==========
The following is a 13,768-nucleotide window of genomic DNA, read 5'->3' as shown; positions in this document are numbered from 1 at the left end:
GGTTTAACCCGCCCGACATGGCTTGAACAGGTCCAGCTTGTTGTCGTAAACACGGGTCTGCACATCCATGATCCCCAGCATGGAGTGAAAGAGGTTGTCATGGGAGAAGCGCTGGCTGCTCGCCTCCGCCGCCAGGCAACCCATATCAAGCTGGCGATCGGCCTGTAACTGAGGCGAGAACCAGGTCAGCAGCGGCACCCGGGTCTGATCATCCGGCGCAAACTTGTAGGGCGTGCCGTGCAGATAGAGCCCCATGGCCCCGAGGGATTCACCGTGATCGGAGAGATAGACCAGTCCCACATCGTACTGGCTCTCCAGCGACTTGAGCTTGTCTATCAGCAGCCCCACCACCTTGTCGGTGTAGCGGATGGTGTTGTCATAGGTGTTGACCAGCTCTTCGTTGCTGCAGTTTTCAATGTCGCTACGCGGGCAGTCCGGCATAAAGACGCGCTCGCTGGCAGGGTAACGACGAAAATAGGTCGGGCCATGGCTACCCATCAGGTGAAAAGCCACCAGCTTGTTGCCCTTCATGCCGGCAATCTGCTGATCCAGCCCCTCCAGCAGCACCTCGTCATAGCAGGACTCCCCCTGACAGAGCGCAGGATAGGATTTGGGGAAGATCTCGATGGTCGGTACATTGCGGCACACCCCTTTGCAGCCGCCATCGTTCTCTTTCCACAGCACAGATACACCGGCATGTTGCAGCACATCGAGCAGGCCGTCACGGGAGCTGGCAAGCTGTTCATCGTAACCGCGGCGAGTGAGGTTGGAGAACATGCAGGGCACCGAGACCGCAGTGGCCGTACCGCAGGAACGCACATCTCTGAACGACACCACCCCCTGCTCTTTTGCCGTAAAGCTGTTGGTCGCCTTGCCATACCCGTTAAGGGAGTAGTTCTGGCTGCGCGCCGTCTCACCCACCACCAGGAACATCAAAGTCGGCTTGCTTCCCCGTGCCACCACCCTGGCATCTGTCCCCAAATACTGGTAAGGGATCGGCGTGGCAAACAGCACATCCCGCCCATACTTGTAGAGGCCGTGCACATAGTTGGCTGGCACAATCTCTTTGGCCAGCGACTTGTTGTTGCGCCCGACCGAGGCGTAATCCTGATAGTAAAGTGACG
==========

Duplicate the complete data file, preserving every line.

The following is a 13,768-nucleotide window of genomic DNA, read 5'->3' as shown; positions in this document are numbered from 1 at the left end:
GGTTTAACCCGCCCGACATGGCTTGAACAGGTCCAGCTTGTTGTCGTAAACACGGGTCTGCACATCCATGATCCCCAGCATGGAGTGAAAGAGGTTGTCATGGGAGAAGCGCTGGCTGCTCGCCTCCGCCGCCAGGCAACCCATATCAAGCTGGCGATCGGCCTGTAACTGAGGCGAGAACCAGGTCAGCAGCGGCACCCGGGTCTGATCATCCGGCGCAAACTTGTAGGGCGTGCCGTGCAGATAGAGCCCCATGGCCCCGAGGGATTCACCGTGATCGGAGAGATAGACCAGTCCCACATCGTACTGGCTCTCCAGCGACTTGAGCTTGTCTATCAGCAGCCCCACCACCTTGTCGGTGTAGCGGATGGTGTTGTCATAGGTGTTGACCAGCTCTTCGTTGCTGCAGTTTTCAATGTCGCTACGCGGGCAGTCCGGCATAAAGACGCGCTCGCTGGCAGGGTAACGACGAAAATAGGTCGGGCCATGGCTACCCATCAGGTGAAAAGCCACCAGCTTGTTGCCCTTCATGCCGGCAATCTGCTGATCCAGCCCCTCCAGCAGCACCTCGTCATAGCAGGACTCCCCCTGACAGAGCGCAGGATAGGATTTGGGGAAGATCTCGATGGTCGGTACATTGCGGCACACCCCTTTGCAGCCGCCATCGTTCTCTTTCCACAGCACAGATACACCGGCATGTTGCAGCACATCGAGCAGGCCGTCACGGGAGCTGGCAAGCTGTTCATCGTAACCGCGGCGAGTGAGGTTGGAGAACATGCAGGGCACCGAGACCGCAGTGGCCGTACCGCAGGAACGCACATCTCTGAACGACACCACCCCCTGCTCTTTTGCCGTAAAGCTGTTGGTCGCCTTGCCATACCCGTTAAGGGAGTAGTTCTGGCTGCGCGCCGTCTCACCCACCACCAGGAACATCAAAGTCGGCTTGCTTCCCCGTGCCACCACCCTGGCATCTGTCCCCAAATACTGGTAAGGGATCGGCGTGGCAAACAGCACATCCCGCCCATACTTGTAGAGGCCGTGCACATAGTTGGCTGGCACAATCTCTTTGGCCAGCGACTTGTTGTTGCGCCCGACCGAGGCGTAATCCTGATAGTAAAGTGACG